At 6:02 on Oct. 23, several Hillsdale students and members of the American Chemical Society (ACS) celebrated “Mole Day.” A mole is unit often used in chemistry that is 6.02 x 10^23 — hence the specific date and time for the celebrations.
ACS is a chemistry club on Hillsdale’s campus that is part of an international organization, and its job is to provide social outlets, like Mole Day celebrations, for students interested in Chemistry.
According to Hillsdale College’s information page about the college’s ACS chapter, “The College’s chapter of the American Chemical Society is a student-run organization dedicated to increasing the appreciation for chemistry held by students in all disciplines, as well as members of the local community. The group serves as a social and intellectual outlet for all those interested in the chemical sciences.”
Eliza Lewis holds the social chair for Hillsdale’s ACS chapter, and this is her second year celebrating Mole Day. She made little cookies shaped like moles (the animal kind) and some chips and guacamole. She said this is because 6.02 x 10^23 is also called Avogadro’s number, which sounds like avocado.
Although the Mole Day celebration was small, Hillsdale’s chapter to ACS is large and this past year received an “Outstanding” ranking.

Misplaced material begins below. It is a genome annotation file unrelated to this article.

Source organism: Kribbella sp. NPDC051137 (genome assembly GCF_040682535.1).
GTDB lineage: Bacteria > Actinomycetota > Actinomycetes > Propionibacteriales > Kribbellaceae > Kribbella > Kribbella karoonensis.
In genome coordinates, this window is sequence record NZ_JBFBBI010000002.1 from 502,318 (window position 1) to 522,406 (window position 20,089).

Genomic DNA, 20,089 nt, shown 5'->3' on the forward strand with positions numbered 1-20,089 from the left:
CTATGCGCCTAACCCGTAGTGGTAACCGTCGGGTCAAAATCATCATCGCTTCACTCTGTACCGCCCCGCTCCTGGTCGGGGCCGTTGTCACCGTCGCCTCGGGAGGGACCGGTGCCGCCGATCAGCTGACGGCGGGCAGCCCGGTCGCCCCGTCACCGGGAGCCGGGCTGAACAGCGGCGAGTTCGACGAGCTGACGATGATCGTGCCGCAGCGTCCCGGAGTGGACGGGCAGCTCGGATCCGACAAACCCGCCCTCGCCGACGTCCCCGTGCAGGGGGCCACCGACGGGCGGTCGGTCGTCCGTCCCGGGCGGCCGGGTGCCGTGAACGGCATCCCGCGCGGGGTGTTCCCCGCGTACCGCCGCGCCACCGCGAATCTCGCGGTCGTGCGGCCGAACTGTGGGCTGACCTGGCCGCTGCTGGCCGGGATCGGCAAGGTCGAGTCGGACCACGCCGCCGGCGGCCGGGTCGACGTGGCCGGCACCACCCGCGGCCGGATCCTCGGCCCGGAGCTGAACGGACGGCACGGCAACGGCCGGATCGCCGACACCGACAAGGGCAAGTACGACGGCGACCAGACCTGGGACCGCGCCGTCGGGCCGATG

Almost all U.S. colleges have an ACS chapter, but only 20 to 30 receive the ranking of “Outstanding,” ACS treasurer Mairead Cooper said.
“We have more members in the Hillsdale ACS than Michigan State has in their’s. And I’m pretty sure we are one of the largest clubs on campus,” Lewis said.
ACS also has very minimal fees and you don’t have to be a chemistry major to join.
“It’s $15 if you just want to be a local member. And then you pay $5 to a local chapter so we can do things like this and have pizzas at our meeting and that kind of thing,” Lewis said.
Sophie Reynolds, the historian for Hillsdale’s ACS chapter, said she enjoys being a part of the club.
“I wanted to celebrate ACS and support science with my ACS buddies,” she said. “Plus you get to know Dr. Hamilton a little better and if you need recommendations for nursing school or future medical things, he handles a lot of that.”
Mole Day is just one of the events that ACS holds. Since last week was chemistry week, they also set up scientific demonstrations in the Grewcock Student Union every day.
One day last week, members of the society held a table where they froze flowers with liquid nitrogen. After putting on gloves, the chemists dipped flowers into bins of liquid nitrogen, causing them to become brittle and able to be smashed.
Since ACS is not just limited to chemistry students, anyone can join in the club’s events and celebrations, like Mole Day, or chemistry week. And like Reynolds said, “We have pizza at our meetings which is fun.”